704 Assault Flotilla - LCP(L) 21, 22, 51, 121; LCP(SY) 139, 289
    (707 list is correct)

    The Green List to 5 June 1944 listing of Landing Craft types does not include any "LCP(A)", "LCP(N)" nor "LCN". Neither does any 'Glossary of Terms - Ships and Craft' in the Naval Orders, but LCP(L) 176 and 199 are referred to in the text as "LCP(Armoured) 176, 199", which confirm Arty's interpretation of "LCP(A)" and Danny's view that they were unofficial designations. Here are the parts regarding KING Sector and LCP(Armoured) 176 & 199 plus LCP(Sy) 281.

    1368_ONEAST-G4_PtIII_AppC_Detailed Orders for Gps on KING_Gp4.jpg 1369_ONEAST-G4_PtIII_AppC_Detailed Orders for Gps on KING_Gp4.jpg 1473_ONEAST-G9_PtII_ORDERS FOR SMOKE.jpg

    More Assault Flotillas from the Green List 5 Jun 44:

    Assault Group "J" 3 - continued
    "P" LCT Squadron - continued
    705 Assault Flotilla (Warsash)
    LCP(L) 167, 171, 172, 178, 179, 196, 202, 265, 266, 268, 270, 274

    Assault Group "J" 4 - continued [Note: probably an error, as it continued directly with:]
    Not Attached to Groups
    712 Assault Flotilla (Warsash):
    LCP(SY) 154, 177, 190, 201, 281, 290, 291, 292

    Force "G"
    Not Attached to Groups
    700 Assault Flotilla (Bursledon)
    LCP(L) 165, 168, 176, 199, 208, 273, 275, 278, 283, 284, 288, 296

  15. DannyM

    DannyM Member

    Arty that was my error, I need new glasses.

    Attached is an updated sheet with the information on LCP(L) 176

    The “Special Protection” (armour) was fitted on the stern, along the hull and the cockpit area. Attached is another photo of 208.

    Off to see if I can find anything else to add to this topic.



    0 LCPL  Gold  Correceted.jpg 0 Merville  SP  Armour.jpg
  16. Noel Burgess

    Noel Burgess Senior Member

    This thread has reminded me of a photo I saw online some years ago and I have managed to find it again. The photo shows LCP(L)566 wrecked after the storm and at Omaha Beach. What is interesting is the large "cabin a the front of the craft, also the rear of the craft also looks unusual to me. What is mounted on the roof - searchlight? Radar? It is surely a RN craft - Camo scheme and the style of pennant number are typically british and the number is within one of the range of numbers used by the Royal Navy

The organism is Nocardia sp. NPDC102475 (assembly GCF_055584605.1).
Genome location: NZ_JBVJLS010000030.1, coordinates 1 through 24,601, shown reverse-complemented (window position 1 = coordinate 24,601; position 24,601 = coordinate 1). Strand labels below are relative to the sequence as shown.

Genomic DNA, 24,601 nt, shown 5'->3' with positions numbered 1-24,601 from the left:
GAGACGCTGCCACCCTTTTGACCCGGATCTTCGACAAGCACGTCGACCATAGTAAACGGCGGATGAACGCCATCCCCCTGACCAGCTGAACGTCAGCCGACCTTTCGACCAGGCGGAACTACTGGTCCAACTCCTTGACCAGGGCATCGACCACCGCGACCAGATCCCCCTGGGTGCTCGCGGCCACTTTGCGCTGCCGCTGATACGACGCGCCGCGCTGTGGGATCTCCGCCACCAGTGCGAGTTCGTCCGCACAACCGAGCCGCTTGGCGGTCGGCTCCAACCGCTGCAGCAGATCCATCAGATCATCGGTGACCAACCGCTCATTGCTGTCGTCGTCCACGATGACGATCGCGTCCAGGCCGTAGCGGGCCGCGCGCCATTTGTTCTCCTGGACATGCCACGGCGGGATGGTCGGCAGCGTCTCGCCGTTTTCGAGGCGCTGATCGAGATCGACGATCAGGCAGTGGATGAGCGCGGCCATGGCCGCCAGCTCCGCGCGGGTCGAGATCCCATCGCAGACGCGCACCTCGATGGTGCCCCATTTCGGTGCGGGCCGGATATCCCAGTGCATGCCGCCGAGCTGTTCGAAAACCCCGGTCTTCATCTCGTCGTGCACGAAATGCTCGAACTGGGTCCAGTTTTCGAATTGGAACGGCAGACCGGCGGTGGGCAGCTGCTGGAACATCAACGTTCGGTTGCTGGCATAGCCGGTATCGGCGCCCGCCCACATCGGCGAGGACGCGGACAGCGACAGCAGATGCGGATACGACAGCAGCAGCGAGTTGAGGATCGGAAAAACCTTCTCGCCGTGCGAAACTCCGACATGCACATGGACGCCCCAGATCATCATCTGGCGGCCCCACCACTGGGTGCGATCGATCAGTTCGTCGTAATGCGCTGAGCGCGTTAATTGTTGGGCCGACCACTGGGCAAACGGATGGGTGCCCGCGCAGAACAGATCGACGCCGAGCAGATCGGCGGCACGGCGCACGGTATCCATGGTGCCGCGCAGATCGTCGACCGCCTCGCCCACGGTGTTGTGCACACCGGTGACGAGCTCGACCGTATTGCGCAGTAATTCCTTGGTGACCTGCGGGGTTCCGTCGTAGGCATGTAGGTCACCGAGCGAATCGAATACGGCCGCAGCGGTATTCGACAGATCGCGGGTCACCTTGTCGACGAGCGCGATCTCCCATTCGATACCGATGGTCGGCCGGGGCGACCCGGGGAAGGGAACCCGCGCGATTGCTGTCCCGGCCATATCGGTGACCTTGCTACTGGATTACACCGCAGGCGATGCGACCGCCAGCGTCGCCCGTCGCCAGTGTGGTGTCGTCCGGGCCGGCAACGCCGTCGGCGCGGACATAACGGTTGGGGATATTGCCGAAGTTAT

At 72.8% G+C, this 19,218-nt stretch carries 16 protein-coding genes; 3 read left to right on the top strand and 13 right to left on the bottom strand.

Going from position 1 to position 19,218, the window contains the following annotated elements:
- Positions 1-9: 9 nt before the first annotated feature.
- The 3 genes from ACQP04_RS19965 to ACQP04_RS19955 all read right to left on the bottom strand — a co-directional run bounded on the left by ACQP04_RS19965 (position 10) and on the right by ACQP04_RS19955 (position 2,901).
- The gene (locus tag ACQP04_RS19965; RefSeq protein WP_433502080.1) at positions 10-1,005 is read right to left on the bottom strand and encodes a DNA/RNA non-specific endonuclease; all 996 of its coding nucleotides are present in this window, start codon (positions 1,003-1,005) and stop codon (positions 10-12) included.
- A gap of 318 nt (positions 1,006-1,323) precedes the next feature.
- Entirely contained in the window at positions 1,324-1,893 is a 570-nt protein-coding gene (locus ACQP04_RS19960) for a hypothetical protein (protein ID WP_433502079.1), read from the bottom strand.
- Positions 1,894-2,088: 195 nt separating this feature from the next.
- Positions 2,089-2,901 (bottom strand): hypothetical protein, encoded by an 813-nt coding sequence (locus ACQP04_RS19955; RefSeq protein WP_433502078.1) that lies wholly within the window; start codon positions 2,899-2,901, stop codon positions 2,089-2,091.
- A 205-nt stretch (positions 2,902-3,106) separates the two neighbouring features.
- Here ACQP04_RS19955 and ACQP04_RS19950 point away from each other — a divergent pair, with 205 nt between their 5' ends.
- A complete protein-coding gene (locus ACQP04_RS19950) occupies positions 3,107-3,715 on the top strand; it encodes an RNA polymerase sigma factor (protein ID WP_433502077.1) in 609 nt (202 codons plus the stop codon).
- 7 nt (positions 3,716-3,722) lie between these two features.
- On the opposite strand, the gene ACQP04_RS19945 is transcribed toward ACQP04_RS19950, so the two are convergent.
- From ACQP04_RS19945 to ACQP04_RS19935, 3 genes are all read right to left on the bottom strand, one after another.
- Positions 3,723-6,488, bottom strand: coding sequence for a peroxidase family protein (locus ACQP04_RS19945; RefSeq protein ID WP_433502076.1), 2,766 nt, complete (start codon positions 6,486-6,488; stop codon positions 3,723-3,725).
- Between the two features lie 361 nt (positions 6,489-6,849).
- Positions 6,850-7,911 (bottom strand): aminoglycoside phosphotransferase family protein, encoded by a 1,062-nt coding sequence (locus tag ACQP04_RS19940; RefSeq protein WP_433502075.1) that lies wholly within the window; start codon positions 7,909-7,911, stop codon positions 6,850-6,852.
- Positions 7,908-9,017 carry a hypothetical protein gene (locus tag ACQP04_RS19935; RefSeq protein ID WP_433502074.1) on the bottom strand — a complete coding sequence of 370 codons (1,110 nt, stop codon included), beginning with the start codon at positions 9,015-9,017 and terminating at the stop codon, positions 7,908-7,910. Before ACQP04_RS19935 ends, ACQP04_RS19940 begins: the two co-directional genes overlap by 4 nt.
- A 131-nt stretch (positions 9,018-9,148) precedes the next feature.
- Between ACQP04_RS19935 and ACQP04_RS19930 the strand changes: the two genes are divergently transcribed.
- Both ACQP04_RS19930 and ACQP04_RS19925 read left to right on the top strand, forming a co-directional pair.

There is some other interesting stuff on the photo but what is 566?

    Attached Files:

  17. Trux

    Trux 21 AG

    Nice picture Noel. I suspect a lot of LCP(L) were made more habitable with official or unofficial shelter. They performed a wide range of tasks. The object on the roof could be a loud hailer. Some craft were used to marshal shipping. I like the LBK labelled FOOD.

    The forum is good at this sort of topic. I am reminded of a poem from my school days.
    ' And still they gazed and still the wonder grew
    That one small head could carry all he knew.'
    Oliver Goldsmith. The Village Schoolmaster.

    Having set this ball rolling I am largely confined to watching it gather momentum.

  18. DannyM

    DannyM Member

    I believe it is “558 rather than “556”. Attached is a section from a larger copy of this photo. This craft has certainly taken a bit of a battering.

    LCP(L) 558 had a D/F outfit RH1 fitted along with extra fuel tanks.

    The frame at the back might be for the “Taut Wire” equipment.

    “The Taut Wire Machine had a drum on which was wound 140 miles of piano wire. During distance measuring operations one end of the wire was attached to an anchor, if measuring from the shore, or from a buoy if measuring off shore. The wire was then fed out from the drum over a dynamometer which measured the length of wire paid out. The wire was not recovered but cut free and abandoned.”

    Will have to do some more digging on the fittings used on this one though.

    558 was part of 409 Training Flotilla in the Clyde area just before Normandy. No idea what Flotilla she was in when in Normandy.



    0  LCP(L) 556  ed.jpg 0 omaha  edit.jpg
  19. Trux

    Trux 21 AG


    I have a feeling that the taut wire gear that you describe was used on larger craft such as survey ships and minesweepers. The latter used it to measure distances for laying buoys on swept channels.

    MLs and small craft used smaller gear working on the same principles. They used 9 mile or 20 mile reels and did not need heavy frames.

    This seems to be Idlers LCN.
    Landing Craft Navigation. Based on LCVP (?) hull fitted with a superstructure to provide covered wireless room/control position. BO13 radar anrennae on a strut supported bipod mast aft. This could be lowered to stow on a deck house cradle. Carries WS radar, Decca navigator, echo sounder and 9 mile taut wire gear.

  20. DannyM

    DannyM Member

    Mike thanks for the information on the length of the reels of the smaller craft. Don’t think I have any of photos of this gear fitted to a ML or LC.

    What made me put the bit about the larger gear is the attached photo from the Australian archives. The frame on the stern of 558 seems pretty big whatever it was used for.

    Wonder if 558 was involved with installing Mulberry “A” ?

    Idler’s LCN 1 photo.

    This was a new design to be used in the Far East. 100 to be built. Draft Staff Requirements for this craft were first circulated in October 1943.

    Part of the caption to the Australian photo. “On the left is Petty Officer Recorder E.W. Foster and Petty Officer Recorder N.R. (Norm) Laxton is standing behind the piano wire drum, the large wheel in the centre of the photograph. The rotating flyer arm, which can be seen as a blurr inside the drum, is spinning as wire is paid out.”



    0  omahal  stern.jpg 0 P02305.023.jpg

Share This Page